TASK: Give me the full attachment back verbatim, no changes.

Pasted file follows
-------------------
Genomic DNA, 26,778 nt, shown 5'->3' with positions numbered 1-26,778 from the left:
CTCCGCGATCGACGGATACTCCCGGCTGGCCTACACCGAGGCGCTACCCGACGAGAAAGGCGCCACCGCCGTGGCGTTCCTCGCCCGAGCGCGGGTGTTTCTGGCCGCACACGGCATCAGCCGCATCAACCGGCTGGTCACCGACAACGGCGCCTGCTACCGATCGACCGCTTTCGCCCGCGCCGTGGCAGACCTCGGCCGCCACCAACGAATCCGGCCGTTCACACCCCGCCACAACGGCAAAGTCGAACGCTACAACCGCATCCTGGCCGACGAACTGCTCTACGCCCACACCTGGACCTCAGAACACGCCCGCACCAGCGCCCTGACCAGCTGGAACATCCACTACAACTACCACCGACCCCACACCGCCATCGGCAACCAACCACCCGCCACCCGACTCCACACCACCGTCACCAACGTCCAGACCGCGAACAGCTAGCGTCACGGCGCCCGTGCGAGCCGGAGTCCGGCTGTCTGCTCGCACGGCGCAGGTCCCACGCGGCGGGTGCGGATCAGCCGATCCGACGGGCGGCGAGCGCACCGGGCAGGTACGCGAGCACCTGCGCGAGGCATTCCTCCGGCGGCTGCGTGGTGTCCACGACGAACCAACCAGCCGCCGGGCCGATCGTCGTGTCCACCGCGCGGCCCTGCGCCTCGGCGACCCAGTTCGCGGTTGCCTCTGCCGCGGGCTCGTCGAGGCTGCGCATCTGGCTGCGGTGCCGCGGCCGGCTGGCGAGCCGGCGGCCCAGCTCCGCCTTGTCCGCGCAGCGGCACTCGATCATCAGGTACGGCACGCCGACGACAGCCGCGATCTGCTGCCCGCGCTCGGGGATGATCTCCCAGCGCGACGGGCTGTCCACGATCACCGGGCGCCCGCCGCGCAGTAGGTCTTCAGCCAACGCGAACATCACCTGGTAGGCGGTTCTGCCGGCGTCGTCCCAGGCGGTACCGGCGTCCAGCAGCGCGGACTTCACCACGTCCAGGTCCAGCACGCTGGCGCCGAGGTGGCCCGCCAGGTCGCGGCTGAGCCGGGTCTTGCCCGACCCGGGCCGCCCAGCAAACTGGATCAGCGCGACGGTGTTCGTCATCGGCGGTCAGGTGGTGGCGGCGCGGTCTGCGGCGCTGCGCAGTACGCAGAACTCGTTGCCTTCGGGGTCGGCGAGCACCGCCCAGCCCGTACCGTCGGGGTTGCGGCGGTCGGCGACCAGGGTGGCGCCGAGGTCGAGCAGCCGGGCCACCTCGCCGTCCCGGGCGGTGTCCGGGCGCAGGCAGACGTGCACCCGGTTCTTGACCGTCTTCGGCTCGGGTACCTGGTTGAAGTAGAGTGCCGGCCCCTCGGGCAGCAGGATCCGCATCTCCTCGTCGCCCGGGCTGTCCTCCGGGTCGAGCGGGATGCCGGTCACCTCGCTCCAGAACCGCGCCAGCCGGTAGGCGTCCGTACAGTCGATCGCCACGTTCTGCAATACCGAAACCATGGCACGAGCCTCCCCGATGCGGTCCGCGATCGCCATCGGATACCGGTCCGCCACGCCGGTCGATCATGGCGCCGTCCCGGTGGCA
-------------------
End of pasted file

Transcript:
Genomic DNA, 26,778 nt, shown 5'->3' with positions numbered 1-26,778 from the left:
CTCCGCGATCGACGGATACTCCCGGCTGGCCTACACCGAGGCGCTACCCGACGAGAAAGGCGCCACCGCCGTGGCGTTCCTCGCCCGAGCGCGGGTGTTTCTGGCCGCACACGGCATCAGCCGCATCAACCGGCTGGTCACCGACAACGGCGCCTGCTACCGATCGACCGCTTTCGCCCGCGCCGTGGCAGACCTCGGCCGCCACCAACGAATCCGGCCGTTCACACCCCGCCACAACGGCAAAGTCGAACGCTACAACCGCATCCTGGCCGACGAACTGCTCTACGCCCACACCTGGACCTCAGAACACGCCCGCACCAGCGCCCTGACCAGCTGGAACATCCACTACAACTACCACCGACCCCACACCGCCATCGGCAACCAACCACCCGCCACCCGACTCCACACCACCGTCACCAACGTCCAGACCGCGAACAGCTAGCGTCACGGCGCCCGTGCGAGCCGGAGTCCGGCTGTCTGCTCGCACGGCGCAGGTCCCACGCGGCGGGTGCGGATCAGCCGATCCGACGGGCGGCGAGCGCACCGGGCAGGTACGCGAGCACCTGCGCGAGGCATTCCTCCGGCGGCTGCGTGGTGTCCACGACGAACCAACCAGCCGCCGGGCCGATCGTCGTGTCCACCGCGCGGCCCTGCGCCTCGGCGACCCAGTTCGCGGTTGCCTCTGCCGCGGGCTCGTCGAGGCTGCGCATCTGGCTGCGGTGCCGCGGCCGGCTGGCGAGCCGGCGGCCCAGCTCCGCCTTGTCCGCGCAGCGGCACTCGATCATCAGGTACGGCACGCCGACGACAGCCGCGATCTGCTGCCCGCGCTCGGGGATGATCTCCCAGCGCGACGGGCTGTCCACGATCACCGGGCGCCCGCCGCGCAGTAGGTCTTCAGCCAACGCGAACATCACCTGGTAGGCGGTTCTGCCGGCGTCGTCCCAGGCGGTACCGGCGTCCAGCAGCGCGGACTTCACCACGTCCAGGTCCAGCACGCTGGCGCCGAGGTGGCCCGCCAGGTCGCGGCTGAGCCGGGTCTTGCCCGACCCGGGCCGCCCAGCAAACTGGATCAGCGCGACGGTGTTCGTCATCGGCGGTCAGGTGGTGGCGGCGCGGTCTGCGGCGCTGCGCAGTACGCAGAACTCGTTGCCTTCGGGGTCGGCGAGCACCGCCCAGCCCGTACCGTCGGGGTTGCGGCGGTCGGCGACCAGGGTGGCGCCGAGGTCGAGCAGCCGGGCCACCTCGCCGTCCCGGGCGGTGTCCGGGCGCAGGCAGACGTGCACCCGGTTCTTGACCGTCTTCGGCTCGGGTACCTGGTTGAAGTAGAGTGCCGGCCCCTCGGGCAGCAGGATCCGCATCTCCTCGTCGCCCGGGCTGTCCTCCGGGTCGAGCGGGATGCCGGTCACCTCGCTCCAGAACCGCGCCAGCCGGTAGGCGTCCGTACAGTCGATCGCCACGTTCTGCAATACCGAAACCATGGCACGAGCCTCCCCGATGCGGTCCGCGATCGCCATCGGATACCGGTCCGCCACGCCGGTCGATCATGGCGCCGTCCCGGTGGCA